Friday, October 08, 2004

 

"The Theology of George W. Bush"

See "The Theology of G.W. Bush" by Bruce Lincoln

I found this article to be very insightful and a full work in an area where most people are only offering half assed assesments. Instead of simply saying that he thinks Bush invokes religious rhetoric in troubling ways, Bruce Lincoln goes through the more difficult task of assembling a structure to Bush's beliefs and providing a charitable interpretation of Bush's relationship to these beliefs, while clearly coming from a vantage point that sees Bush's language as a mistake. One thing I found curious is Bush's 5 main theological presuppositions and wondered how many American Christians would share these presuppositions. While many people want to say that Bush's random use of religious language is a signal to evangelical Christians that they thoughtlessly agree with, I think that this systematic approach to Bush's theology makes it possible to see real, deep links between the President and his constituency.

Here is what Lincoln summarizes:
"All of these texts convey a sophisticated theology of history that rests on five propositions: 1) God desires freedom for all humanity; 2) This desire manifests itself in history; 3) America is called by history (and thus, implicitly by God) to take action on behalf of this cause; 4) Insofar as America responds with courage and determination, God’s purpose is served and freedom’s advance is inevitable; 5) With the triumph of freedom, God’s will is accomplished and history comes to an end."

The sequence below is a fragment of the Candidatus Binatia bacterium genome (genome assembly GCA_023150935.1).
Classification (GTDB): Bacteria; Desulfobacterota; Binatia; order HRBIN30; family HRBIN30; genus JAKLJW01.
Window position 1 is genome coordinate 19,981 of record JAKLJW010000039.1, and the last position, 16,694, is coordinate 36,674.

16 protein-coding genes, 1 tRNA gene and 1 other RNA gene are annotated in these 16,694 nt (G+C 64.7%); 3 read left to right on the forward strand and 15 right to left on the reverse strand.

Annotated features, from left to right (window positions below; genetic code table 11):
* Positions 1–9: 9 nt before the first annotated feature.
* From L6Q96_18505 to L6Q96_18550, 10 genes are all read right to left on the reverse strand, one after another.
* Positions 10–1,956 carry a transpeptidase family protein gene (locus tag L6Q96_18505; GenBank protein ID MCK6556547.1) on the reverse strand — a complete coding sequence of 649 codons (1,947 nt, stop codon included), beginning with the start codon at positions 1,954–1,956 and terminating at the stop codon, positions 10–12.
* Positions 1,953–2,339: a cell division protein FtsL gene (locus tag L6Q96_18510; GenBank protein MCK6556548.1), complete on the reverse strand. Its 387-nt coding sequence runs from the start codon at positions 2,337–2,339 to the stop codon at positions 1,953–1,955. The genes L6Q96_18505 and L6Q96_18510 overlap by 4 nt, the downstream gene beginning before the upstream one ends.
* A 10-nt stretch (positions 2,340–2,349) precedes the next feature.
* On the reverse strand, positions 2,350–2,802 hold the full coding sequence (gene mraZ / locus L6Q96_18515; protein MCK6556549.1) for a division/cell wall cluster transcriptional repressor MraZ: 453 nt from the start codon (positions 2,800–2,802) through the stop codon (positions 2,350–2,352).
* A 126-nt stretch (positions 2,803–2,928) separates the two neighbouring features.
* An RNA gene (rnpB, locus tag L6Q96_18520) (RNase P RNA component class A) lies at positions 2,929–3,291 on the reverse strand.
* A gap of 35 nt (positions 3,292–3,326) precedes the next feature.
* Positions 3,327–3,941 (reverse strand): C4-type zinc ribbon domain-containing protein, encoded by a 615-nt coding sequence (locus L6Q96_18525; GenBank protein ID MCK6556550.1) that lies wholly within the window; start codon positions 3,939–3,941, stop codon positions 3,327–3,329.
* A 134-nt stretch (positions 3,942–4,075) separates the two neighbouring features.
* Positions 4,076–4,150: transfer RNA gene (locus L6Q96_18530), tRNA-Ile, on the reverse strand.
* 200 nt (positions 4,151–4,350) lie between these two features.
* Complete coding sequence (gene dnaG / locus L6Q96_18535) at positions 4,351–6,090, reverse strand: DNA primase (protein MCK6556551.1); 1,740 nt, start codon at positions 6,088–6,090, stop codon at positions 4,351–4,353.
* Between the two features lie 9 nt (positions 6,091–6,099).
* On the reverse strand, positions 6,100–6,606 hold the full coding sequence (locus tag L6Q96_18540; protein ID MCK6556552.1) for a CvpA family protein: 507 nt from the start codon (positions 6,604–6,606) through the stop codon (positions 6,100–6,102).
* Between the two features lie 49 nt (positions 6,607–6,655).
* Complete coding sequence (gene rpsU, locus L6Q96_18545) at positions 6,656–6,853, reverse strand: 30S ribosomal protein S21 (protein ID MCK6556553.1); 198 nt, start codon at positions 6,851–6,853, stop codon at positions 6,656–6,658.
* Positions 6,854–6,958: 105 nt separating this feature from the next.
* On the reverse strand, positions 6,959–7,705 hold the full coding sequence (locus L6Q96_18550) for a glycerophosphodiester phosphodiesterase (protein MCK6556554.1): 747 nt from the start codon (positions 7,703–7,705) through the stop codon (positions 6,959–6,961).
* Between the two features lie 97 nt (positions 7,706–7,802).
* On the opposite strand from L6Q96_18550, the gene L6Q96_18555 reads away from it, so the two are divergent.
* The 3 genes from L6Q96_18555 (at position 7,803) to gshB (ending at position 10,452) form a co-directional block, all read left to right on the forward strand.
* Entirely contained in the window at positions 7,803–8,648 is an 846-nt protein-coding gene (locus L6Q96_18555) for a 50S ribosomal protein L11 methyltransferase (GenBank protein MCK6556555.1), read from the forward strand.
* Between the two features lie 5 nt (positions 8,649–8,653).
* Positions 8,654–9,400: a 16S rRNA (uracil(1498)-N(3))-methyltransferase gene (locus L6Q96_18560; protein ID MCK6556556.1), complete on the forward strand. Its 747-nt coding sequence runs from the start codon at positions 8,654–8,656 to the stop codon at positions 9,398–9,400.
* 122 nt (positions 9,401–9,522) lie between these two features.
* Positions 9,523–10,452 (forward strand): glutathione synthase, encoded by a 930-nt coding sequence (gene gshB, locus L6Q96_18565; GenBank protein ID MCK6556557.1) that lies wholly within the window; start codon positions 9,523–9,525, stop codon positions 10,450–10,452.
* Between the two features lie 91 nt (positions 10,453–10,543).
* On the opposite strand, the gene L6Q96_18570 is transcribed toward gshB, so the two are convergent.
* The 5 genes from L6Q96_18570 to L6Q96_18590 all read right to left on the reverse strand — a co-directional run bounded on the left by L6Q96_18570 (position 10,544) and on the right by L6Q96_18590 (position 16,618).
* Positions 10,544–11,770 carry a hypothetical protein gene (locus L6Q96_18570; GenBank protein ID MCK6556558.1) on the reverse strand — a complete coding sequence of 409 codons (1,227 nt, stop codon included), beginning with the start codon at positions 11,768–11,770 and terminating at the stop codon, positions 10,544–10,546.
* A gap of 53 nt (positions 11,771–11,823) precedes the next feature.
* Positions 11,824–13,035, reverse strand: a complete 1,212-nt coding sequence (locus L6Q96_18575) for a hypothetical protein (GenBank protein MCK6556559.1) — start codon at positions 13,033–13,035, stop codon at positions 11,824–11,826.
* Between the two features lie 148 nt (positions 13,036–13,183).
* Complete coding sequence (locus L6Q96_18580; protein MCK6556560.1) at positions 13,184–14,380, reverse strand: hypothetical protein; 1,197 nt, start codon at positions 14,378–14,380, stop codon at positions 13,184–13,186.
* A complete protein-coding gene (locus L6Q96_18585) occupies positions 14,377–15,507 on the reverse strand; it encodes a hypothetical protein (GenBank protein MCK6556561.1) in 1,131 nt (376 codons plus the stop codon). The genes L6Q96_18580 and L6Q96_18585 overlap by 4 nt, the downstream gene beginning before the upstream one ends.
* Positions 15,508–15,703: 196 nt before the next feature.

He goes on to say:
"As we have seen, it follows several earlier systems, each of which had its own force, rationale, and moment. These include an Evangelical theology of “born again” conversion; a theology of American exceptionalism as grounded in the virtue of compassion; a Calvinist theology of vocation; and a Manichaean dualism of good and evil in conflict. "

He goes on to identify the conflict between evangelical freedom for salvation theology and calvanist determinism:
"Thus, in his theology of history, salvation is an impersonal and inevitable process of gradual world-perfection, in which the Creator’s goals are achieved through the collective actions of a chosen nation. In the sharpest possible contrast, his evangelical faith makes salvation individual and by no means inevitable. Rather, it comes in a blazing moment of faith and decision, when a lost soul accepts Jesus as personal savior. If the theology of the early Bush is Pauline, his more recent stance is Hegelian, but without the dialectic and with America, not Prussia, in history’s starring role. It is hard to imagine how one man can hold both doctrines."

Yet this conflict is common experience for those of us familiar with evangelical theology in the last 25 years! It is in this moment where I see the necessity of those on the left to acknowledge the deep similarities that Bush and the conservative evangelical church share, whether they are right are wrong. Conservative evangelicals are not simply following they person that sounds the most like them in a stupid manner, but rather are following their deepest theological commitments. The reason that so many main-line liberal Christians hate Bush more than any politician in recent memory may have less to do with his foreign policy, as bad as it is, and may rather have more to do with his theology that is the very thing that makes evangelical Christianity so abhorant to most liberal Christians.

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